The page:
That’s what Ted Cruz wanted and that’s what that huddle last night with House conservatives was all about. It’s silly to hand Obama half a billion dollars to deal with illegal immigrant children at the border without addressing one of the incentives that’s drawing them here to begin with.

Wait a minute, though. Is this really what Cruz wanted?

On Wednesday evening, House GOP leadership was setting up a process that would schedule a Thursday vote on the Republican funding package. If it passes, the House would be required to vote on legislation targeting the Deferred Action for Childhood Arrivals program, which has shielded from deportation hundreds of thousands of young undocumented immigrants who have grown up in the United States.

The House GOP language would block President Barack Obama from expanding DACA and prevent him from granting a similar reprieve to other immigrants here illegally. The administration is actively considering executive action on deportations, and a final decision is expected by the end of the summer…

[A]ny measures rolling back DACA will be dead on arrival in the Democratic-led Senate. When asked for a response to the House GOP decision to add DACA into the mix, Adam Jentleson, a spokesman for Senate Majority Leader Harry Reid (D-Nev.), replied: “Speaker Cruz is in the house.”

Time is of the essence. The House will leave town Thursday afternoon for a month-long August recess.

In other words, Boehner is using Cruz’s bill as a lure to get House conservatives to vote for his own bill first, as he knows he can’t get to 218 on that one without them. So what’ll probably happen — unless tea partiers balk — is that Boehner’s bill will pass and then we’ll have a tight vote on Cruz’s “limit DACA” bill. Will that one pass too, even though it’s DOA in the Senate, or will a bunch of centrist Republicans peel off and vote no for fear of being seen as “anti-children” or whatever if they vote yes? That’s a tough vote for Republican amnesty fans, but then that’s why Cruz et al. are pushing the bill. If it fails, they can cite it as evidence that the RINOs are still in charge in the House, especially on immigration. If it passes, Cruz has a feather in his cap, having gotten Boehner to add his anti-DACA amendment to the House’s offer to the Senate.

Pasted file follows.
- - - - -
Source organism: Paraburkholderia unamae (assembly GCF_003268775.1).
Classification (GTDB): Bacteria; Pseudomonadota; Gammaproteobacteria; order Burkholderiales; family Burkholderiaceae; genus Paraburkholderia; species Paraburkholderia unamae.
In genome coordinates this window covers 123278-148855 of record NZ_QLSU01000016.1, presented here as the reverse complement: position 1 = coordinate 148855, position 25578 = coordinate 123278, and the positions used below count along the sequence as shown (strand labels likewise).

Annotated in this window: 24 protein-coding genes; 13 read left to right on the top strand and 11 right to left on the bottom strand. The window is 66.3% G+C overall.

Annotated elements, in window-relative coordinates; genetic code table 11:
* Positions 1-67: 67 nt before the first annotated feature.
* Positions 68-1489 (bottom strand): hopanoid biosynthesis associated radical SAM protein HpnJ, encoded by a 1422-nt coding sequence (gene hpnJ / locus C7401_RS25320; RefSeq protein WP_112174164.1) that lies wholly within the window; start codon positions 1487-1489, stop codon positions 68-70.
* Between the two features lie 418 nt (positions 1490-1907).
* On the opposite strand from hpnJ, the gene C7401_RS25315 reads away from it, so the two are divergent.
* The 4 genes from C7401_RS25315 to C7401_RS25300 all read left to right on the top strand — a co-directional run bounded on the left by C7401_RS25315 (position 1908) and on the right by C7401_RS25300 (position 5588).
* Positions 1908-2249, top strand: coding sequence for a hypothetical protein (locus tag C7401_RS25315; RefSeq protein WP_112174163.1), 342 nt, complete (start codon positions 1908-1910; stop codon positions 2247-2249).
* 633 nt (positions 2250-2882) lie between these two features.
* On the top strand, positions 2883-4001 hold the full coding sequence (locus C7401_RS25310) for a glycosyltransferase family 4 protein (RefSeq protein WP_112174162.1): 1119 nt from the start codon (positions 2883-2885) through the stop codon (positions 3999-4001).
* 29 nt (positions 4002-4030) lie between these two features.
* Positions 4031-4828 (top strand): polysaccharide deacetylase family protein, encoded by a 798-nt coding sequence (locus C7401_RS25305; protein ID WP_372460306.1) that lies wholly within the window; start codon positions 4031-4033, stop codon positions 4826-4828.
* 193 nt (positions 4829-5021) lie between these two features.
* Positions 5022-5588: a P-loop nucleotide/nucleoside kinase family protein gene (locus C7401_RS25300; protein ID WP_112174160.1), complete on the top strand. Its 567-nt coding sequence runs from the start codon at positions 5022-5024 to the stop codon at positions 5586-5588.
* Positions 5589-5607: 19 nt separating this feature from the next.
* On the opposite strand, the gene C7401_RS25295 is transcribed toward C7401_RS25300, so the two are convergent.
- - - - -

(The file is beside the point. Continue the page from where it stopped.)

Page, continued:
If it passes the House, Cruz’s bill could also be useful as a talking point later when Obama finally expands DACA and issues his mass amnesty for adult illegals. His excuse will be that he had to act on immigration because Congress refused; we didn’t refuse, Boehner could say, we explicitly said that you’re barred from amnestizing any more illegals. Obama will laugh that off as “hatin'” and say that a House bill doesn’t mean anything unless the Senate agrees to it, but having a bill on record demanding that the president avoid taking a certain action does tend to underscore the brazenness of the act when he goes ahead and takes it anyway. The question is, will Boehner make that point if given the opportunity? He’s resisted targeting DACA thus far because he doesn’t want Democrats demagoging him and the House GOP as being anti-Latino; if Cruz’s passes, he’ll probably be more inclined to avoid talking about it altogether than using it to accuse Obama of flouting the will of the House by issuing a new amnesty.

Here’s Mickey Kaus arguing that border hawks are better off if Boehner’s bill fails than if both his and Cruz’s bills pass. The risk that some form of legislative mass amnesty will be smuggled into a conference committee between the House and Senate is simply too great, he says, to justify passing Boehner’s bill when we already know that Cruz’s bill is doomed in the Senate. I’m less worried about that than he is, though; I think Cantor’s loss plus the brewing backlash from the border crisis has made Boehner too nervous to try anything funny so soon before the midterms. Stay tuned, though!

Update: To follow-up on last night’s post, Boehner’s office disputes that his bill is a sellout on the border crisis. They point to a CBO analysis that argue the bill will make it easier to deport illegal immigrant children more quickly and reduce the number who are granted asylum.